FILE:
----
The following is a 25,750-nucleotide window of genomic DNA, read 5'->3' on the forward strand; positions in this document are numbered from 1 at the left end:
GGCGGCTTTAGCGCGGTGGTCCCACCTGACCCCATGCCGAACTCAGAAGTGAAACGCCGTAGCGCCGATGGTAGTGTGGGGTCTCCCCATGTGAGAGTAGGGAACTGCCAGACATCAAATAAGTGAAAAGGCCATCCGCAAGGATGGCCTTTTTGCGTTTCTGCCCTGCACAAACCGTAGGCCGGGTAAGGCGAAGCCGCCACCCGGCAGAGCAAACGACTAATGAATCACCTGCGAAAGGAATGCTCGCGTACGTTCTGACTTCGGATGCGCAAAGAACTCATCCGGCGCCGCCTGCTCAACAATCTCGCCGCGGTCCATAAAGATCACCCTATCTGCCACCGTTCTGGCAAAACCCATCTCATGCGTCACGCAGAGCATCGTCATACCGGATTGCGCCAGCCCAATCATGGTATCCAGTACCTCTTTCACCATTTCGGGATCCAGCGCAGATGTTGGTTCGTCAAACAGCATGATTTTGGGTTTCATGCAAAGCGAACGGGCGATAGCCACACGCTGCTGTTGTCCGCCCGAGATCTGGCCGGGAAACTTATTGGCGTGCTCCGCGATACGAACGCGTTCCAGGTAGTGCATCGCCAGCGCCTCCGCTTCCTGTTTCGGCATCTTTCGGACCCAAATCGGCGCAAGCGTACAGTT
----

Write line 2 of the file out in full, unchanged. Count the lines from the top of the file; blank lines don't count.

GGCGGCTTTAGCGCGGTGGTCCCACCTGACCCCATGCCGAACTCAGAAGTGAAACGCCGTAGCGCCGATGGTAGTGTGGGGTCTCCCCATGTGAGAGTAGGGAACTGCCAGACATCAAATAAGTGAAAAGGCCATCCGCAAGGATGGCCTTTTTGCGTTTCTGCCCTGCACAAACCGTAGGCCGGGTAAGGCGAAGCCGCCACCCGGCAGAGCAAACGACTAATGAATCACCTGCGAAAGGAATGCTCGCGTACGTTCTGACTTCGGATGCGCAAAGAACTCATCCGGCGCCGCCTGCTCAACAATCTCGCCGCGGTCCATAAAGATCACCCTATCTGCCACCGTTCTGGCAAAACCCATCTCATGCGTCACGCAGAGCATCGTCATACCGGATTGCGCCAGCCCAATCATGGTATCCAGTACCTCTTTCACCATTTCGGGATCCAGCGCAGATGTTGGTTCGTCAAACAGCATGATTTTGGGTTTCATGCAAAGCGAACGGGCGATAGCCACACGCTGCTGTTGTCCGCCCGAGATCTGGCCGGGAAACTTATTGGCGTGCTCCGCGATACGAACGCGTTCCAGGTAGTGCATCGCCAGCGCCTCCGCTTCCTGTTTCGGCATCTTTCGGACCCAAATCGGCGCAAGCGTACAGTT